Discussions of Book of Mormon issues and evidences, plus other topics related to The Church of Jesus Christ of Latter-day Saints.

Friday, September 30, 2016

Internal Book of Mormon Evidence: The Lesson of Proto-Indo-European (Guest Post from Jamie Huston of Gently Hew Stone)

The following post is kindly provided by Jamie Huston, author of the blog Gently Hew Stone, where it was previously published. The points he makes are straightforward and valuable, and set the stage for some upcoming discussions of the important work of Brian Stubbs, particularly his new book, Changes in Languages from Nephi to Now (Blanding, UT: Four Corners Digital Design, 2016) and his 2016 FAIRMormon Conference presentation, "Changes in Languages from Nephi to Now."

Internal Book of Mormon Evidence: The Lesson of Proto-Indo-European

Critics of the Book of Mormon often deride it for its apparent lack of archaeological corroboration.  Indeed, most of the evidence that bears on the authenticity of the Book of Mormon is “internal,” meaning evidence derived from the text of the book itself. Those given to rejecting an ancient origin for the Book of Mormon often denigrate the value of internal evidence, perhaps considering anything not in the purview of Indiana Jones to not be “real” evidence.  For some, it seems, physical remains are all that counts.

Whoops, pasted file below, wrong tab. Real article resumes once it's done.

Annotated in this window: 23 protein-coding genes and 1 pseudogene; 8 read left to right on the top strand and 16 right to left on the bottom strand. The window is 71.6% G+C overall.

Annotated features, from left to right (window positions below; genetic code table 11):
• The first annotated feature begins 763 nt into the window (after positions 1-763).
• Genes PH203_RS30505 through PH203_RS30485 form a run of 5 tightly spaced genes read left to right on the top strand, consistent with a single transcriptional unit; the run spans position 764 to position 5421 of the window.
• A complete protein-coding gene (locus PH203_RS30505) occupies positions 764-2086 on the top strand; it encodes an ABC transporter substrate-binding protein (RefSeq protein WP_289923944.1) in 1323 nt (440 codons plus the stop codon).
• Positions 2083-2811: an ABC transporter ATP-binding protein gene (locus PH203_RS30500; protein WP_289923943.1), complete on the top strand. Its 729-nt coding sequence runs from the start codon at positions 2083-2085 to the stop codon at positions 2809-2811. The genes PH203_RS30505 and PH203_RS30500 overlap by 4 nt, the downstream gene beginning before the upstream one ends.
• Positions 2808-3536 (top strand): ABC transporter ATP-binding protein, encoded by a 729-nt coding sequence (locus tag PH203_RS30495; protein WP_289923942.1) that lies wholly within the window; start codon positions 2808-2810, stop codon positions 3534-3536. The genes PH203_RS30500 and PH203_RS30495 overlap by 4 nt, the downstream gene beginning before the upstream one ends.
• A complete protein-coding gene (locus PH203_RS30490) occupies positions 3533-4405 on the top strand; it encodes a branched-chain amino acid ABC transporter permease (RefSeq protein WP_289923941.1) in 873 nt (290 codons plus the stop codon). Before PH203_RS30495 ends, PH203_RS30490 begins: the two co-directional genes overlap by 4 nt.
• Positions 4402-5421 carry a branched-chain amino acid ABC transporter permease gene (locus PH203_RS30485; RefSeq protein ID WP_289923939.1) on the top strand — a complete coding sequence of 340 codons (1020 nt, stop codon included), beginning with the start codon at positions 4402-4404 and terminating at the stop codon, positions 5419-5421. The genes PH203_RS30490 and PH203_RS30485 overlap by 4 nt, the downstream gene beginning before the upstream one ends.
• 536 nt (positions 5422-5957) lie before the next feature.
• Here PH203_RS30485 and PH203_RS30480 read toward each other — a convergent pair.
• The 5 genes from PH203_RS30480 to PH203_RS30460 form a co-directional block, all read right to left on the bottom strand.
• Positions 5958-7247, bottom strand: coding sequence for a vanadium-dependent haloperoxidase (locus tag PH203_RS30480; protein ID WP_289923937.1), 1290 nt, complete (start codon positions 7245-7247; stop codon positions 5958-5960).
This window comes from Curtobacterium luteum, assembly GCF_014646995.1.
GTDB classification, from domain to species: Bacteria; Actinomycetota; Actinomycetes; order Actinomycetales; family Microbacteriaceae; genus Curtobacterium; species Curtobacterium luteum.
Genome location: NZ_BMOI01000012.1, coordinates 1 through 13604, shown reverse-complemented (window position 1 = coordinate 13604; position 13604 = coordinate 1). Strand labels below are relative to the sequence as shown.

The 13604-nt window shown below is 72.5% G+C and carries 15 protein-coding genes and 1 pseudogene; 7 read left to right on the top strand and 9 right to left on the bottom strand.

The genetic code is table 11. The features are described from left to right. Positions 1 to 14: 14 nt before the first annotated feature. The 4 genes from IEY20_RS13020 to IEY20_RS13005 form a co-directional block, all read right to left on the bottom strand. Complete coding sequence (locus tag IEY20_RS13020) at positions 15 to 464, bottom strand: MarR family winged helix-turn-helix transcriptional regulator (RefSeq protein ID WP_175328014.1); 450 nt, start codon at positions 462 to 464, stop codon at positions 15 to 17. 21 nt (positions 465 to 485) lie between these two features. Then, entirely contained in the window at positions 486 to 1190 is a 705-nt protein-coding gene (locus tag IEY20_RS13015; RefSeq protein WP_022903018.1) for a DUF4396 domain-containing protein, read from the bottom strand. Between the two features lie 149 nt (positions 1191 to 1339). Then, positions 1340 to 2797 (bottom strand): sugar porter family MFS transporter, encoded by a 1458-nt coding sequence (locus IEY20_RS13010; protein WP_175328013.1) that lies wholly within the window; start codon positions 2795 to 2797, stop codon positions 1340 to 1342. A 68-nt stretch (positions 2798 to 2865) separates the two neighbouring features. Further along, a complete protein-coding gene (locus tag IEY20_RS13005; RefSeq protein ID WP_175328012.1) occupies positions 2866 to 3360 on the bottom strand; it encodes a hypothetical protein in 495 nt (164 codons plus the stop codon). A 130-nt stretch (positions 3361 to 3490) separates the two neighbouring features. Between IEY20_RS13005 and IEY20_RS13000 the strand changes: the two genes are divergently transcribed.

As someone whose interests are primarily linguistic, and as someone who loves and believes in the Book of Mormon, I find this intellectually and spiritually disingenuous.  Frankly, ignoring the importance of linguistic evidence in a study is unscientific.

Consider the study of the Indo-European language family, and its prehistoric origins among groups of people who spoke a language that we call Proto-Indo-European.

For those not familiar with this, here’s an introduction: European languages often have obvious cognates with each other.  For example, English and Spanish share many word roots that point to common influences; the Spanish word “pensar” means “to think,” and the English word “pensive” means “in a thoughtful mood.”

Going back through history, we see that many languages ranging from Western Europe even to India have such roots in common.  Here’s a fairly simple “family tree” of the Indo-European languages from Rutgers University, showing the relationships between tongues as seemingly-unrelated as Italian and Polish, Welsh and Sanskrit; you can see English evolving out of German.  Bet you didn’t know we had so many cousins!